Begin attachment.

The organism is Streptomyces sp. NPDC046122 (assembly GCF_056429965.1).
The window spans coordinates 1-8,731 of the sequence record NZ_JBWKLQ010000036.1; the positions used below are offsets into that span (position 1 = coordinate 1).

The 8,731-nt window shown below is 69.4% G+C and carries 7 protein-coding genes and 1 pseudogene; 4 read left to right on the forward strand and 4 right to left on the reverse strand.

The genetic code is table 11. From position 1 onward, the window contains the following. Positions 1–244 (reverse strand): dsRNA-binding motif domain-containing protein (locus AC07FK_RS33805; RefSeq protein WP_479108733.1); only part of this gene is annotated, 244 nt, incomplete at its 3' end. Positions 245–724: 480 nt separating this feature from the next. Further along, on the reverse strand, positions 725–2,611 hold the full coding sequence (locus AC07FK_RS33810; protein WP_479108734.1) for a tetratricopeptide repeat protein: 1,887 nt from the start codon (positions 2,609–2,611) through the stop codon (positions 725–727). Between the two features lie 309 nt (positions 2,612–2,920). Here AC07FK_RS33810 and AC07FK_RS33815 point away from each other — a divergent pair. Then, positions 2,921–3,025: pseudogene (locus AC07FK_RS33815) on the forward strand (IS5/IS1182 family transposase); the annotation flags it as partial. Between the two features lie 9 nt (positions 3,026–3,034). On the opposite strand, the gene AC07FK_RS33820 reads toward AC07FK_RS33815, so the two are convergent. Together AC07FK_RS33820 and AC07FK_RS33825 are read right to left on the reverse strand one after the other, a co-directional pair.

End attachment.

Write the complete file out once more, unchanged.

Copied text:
The organism is Streptomyces sp. NPDC046122 (assembly GCF_056429965.1).
The window spans coordinates 1-8,731 of the sequence record NZ_JBWKLQ010000036.1; the positions used below are offsets into that span (position 1 = coordinate 1).

The 8,731-nt window shown below is 69.4% G+C and carries 7 protein-coding genes and 1 pseudogene; 4 read left to right on the forward strand and 4 right to left on the reverse strand.

The genetic code is table 11. From position 1 onward, the window contains the following. Positions 1–244 (reverse strand): dsRNA-binding motif domain-containing protein (locus AC07FK_RS33805; RefSeq protein WP_479108733.1); only part of this gene is annotated, 244 nt, incomplete at its 3' end. Positions 245–724: 480 nt separating this feature from the next. Further along, on the reverse strand, positions 725–2,611 hold the full coding sequence (locus AC07FK_RS33810; protein WP_479108734.1) for a tetratricopeptide repeat protein: 1,887 nt from the start codon (positions 2,609–2,611) through the stop codon (positions 725–727). Between the two features lie 309 nt (positions 2,612–2,920). Here AC07FK_RS33810 and AC07FK_RS33815 point away from each other — a divergent pair. Then, positions 2,921–3,025: pseudogene (locus AC07FK_RS33815) on the forward strand (IS5/IS1182 family transposase); the annotation flags it as partial. Between the two features lie 9 nt (positions 3,026–3,034). On the opposite strand, the gene AC07FK_RS33820 reads toward AC07FK_RS33815, so the two are convergent. Together AC07FK_RS33820 and AC07FK_RS33825 are read right to left on the reverse strand one after the other, a co-directional pair.